All for 89 yards? Really? Eighty. Nine. Yards?
Panthers coach Matt Rhule challenged Sam Darnold to rush for 89 yards in last week's win over the Falcons. The reason why? Unclear.
He didn't get there. On his final carry, Darnold was concussed and knocked from the game. Now he might be out for Sunday's matchup with the Patriots. Fresh off of ending his team's four-game losing streak.
Because ... 89 yards?
"We have little keys to victory every week," Rhule said Sunday, "and one of the challenges to him this week was to run for 89 yards, and he ran for 66."
Maybe Rhule wanted Darnold to set a new career-high in rushing yards for a single game. (He ran for 84 yards in a game last season for the Jets.) Maybe Rhule wanted to commemorate the year in which Todd Marinovich set the record for passing touchdowns by a freshman at USC, 1989, because Darnold beat that record in 2016.
Anyone's guess, really. But after his eighth carry, his day was over.
"I didn't see it," Rhule added. "I didn't see, really, what happened. I thought it was an excellent called game and more importantly, guys made a lot of plays. And Sam I thought was excellent today."
Darnold was not excellent.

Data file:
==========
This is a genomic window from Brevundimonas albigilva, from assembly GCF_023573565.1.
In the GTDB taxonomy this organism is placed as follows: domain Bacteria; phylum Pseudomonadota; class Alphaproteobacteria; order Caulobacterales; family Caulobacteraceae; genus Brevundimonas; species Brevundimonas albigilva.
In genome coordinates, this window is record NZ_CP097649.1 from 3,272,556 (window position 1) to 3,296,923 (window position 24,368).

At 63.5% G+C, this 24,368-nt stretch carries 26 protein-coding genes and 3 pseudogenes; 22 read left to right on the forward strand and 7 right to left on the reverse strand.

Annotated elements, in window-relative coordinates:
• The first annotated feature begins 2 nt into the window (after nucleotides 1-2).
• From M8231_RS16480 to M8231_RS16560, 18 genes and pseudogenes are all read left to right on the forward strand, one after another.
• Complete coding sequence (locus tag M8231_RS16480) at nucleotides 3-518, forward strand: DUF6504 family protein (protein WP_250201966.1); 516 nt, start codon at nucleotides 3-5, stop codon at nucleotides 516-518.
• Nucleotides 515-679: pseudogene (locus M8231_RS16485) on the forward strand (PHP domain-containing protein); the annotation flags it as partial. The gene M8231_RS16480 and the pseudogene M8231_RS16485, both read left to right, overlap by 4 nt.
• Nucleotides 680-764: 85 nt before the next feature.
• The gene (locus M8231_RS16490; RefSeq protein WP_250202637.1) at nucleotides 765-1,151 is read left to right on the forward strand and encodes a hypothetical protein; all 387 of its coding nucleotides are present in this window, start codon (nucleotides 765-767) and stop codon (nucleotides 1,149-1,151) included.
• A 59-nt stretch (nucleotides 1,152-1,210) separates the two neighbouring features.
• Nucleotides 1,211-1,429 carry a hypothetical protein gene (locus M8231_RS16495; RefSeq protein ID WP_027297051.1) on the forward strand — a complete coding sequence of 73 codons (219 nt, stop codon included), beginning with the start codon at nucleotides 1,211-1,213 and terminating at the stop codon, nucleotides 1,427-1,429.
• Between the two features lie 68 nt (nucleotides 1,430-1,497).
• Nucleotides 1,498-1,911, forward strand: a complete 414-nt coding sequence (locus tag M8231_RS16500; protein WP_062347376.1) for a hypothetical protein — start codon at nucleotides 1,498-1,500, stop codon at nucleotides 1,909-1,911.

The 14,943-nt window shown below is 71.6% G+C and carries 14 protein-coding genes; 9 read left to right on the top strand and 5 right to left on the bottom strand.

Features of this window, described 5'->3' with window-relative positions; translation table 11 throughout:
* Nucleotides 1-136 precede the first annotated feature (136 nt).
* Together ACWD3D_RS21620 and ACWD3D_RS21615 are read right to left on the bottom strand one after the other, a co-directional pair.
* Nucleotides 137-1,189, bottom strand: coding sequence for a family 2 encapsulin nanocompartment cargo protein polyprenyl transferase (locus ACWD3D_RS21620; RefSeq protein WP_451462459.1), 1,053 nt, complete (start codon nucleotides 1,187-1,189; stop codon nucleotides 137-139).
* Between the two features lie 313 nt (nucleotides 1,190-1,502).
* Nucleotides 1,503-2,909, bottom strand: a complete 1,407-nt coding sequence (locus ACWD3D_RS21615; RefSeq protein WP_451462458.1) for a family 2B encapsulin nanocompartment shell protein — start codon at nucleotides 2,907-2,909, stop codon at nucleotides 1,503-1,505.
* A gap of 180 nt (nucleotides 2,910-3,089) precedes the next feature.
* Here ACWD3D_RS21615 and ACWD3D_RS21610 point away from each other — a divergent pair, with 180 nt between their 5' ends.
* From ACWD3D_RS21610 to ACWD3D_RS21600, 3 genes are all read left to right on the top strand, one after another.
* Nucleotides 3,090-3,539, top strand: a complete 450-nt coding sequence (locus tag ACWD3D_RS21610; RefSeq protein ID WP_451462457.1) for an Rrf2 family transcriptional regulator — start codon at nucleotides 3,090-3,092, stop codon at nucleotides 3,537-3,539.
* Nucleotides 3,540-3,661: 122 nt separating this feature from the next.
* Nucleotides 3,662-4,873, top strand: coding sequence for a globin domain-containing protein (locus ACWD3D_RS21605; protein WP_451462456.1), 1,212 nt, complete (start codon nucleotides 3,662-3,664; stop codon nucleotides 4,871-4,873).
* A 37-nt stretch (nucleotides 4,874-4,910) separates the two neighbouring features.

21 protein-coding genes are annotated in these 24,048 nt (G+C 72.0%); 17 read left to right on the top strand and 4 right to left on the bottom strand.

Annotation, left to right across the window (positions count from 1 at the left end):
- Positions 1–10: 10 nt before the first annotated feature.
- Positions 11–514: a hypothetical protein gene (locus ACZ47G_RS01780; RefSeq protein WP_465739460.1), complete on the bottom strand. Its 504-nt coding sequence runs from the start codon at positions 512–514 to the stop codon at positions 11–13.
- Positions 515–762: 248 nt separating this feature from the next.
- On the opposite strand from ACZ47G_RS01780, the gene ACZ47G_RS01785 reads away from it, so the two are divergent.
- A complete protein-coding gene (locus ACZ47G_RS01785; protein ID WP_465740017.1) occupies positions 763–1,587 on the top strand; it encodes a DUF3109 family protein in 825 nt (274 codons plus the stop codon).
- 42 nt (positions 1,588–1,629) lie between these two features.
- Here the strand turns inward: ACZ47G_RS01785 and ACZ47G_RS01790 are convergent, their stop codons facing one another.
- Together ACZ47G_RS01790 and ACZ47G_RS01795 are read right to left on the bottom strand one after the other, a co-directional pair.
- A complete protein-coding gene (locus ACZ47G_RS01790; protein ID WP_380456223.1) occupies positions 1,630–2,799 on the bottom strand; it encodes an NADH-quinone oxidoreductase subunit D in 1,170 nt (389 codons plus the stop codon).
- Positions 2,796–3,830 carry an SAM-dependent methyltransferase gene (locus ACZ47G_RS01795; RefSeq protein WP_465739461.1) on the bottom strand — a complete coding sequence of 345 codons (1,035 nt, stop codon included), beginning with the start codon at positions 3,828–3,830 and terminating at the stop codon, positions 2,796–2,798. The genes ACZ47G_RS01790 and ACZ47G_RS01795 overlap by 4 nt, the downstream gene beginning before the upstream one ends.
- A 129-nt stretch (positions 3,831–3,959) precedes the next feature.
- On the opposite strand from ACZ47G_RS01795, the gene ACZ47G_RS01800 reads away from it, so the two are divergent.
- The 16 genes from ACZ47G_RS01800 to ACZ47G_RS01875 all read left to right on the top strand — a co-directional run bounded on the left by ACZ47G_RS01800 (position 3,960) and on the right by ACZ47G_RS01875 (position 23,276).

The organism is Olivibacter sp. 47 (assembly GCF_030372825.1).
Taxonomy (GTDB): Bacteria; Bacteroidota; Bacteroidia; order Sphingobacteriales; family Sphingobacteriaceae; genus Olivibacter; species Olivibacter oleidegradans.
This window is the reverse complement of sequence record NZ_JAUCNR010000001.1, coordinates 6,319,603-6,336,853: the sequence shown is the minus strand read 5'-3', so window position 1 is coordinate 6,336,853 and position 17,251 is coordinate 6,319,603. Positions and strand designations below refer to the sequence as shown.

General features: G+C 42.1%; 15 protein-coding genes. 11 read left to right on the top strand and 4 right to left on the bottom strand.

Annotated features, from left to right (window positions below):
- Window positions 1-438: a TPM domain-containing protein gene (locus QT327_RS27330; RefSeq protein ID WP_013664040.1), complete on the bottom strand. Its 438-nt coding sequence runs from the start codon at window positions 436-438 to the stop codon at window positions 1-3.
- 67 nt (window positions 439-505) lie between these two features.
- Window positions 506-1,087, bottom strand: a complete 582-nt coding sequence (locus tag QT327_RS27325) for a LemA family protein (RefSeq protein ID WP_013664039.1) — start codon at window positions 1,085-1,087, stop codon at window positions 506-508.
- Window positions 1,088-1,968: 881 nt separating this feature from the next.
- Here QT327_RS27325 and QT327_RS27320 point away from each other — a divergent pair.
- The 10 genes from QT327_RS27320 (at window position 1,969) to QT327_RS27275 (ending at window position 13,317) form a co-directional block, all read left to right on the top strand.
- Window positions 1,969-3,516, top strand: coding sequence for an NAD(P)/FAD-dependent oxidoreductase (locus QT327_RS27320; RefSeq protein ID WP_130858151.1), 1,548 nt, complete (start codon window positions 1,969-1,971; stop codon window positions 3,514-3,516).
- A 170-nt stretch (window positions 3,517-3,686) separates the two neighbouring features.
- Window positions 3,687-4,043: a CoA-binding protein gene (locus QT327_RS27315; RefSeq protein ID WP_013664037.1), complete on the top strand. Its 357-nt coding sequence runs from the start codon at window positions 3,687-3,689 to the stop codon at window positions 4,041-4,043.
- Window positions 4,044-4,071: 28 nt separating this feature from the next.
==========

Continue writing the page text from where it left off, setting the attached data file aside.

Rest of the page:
He was fine. The Panthers won a division game. He wasn't sacked. But Rhule was a little heavy on the praise considering Darnold completed 13 passes on 24 attempts for 129 yards -- good for a 5.4 yards per attempt figure. He threw no touchdowns and no interceptions, and he had a rating of 69.6.
Relative to his previous three games, when he posted a two-to-five touchdown-to-interception ratio and was sacked 10 times, Darnold was good. But the bar was low.
Since starting the season 3-0, Darnold has been arguably the league's worst quarterback. Out of 30 qualifying passers, he boasts the worst completion percentage (58.5), the lowest completion percentage over expectation (-8.9) and the third-lowest expected points added per play figure (-0.106).
And now, thanks to a seemingly-arbitrary rush yardage goal proposed by the team's head coach for the team's only semi-viable quarterback on the roster, the bar could be lowered even further.
Darnold practiced on Wednesday and was limited, meaning it was PJ Walker who took snaps with the team's starters.
The 5-foot-11, 210-pound Walker has seen snaps in seven games over the last two seasons, completing 49.3 percent of his passes at a clip of 5.6 yards per attempt. He's thrown five interceptions against one touchdown. He has a career rating of 42.0.
Walker could bring something in the running game because of his athleticism, Bill Belichick acknowledged Wednesday.
"I’d say, athletically, they’re quite different, but both (Walker and Darnold) have a strong arm," Belichick said. "Walker’s got a good deep ball. He’s quick, active in the pocket. Sam is too, but I’d say Walker has some ability to escape. But he can definitely throw the ball. Lot of long plays down the field, throwing the ball well in preseason and in a couple of games he played last year. Debrief for both guys and then whoever’s next. If Darnold can’t play, I guess it’d be [James] Morgan as the backup."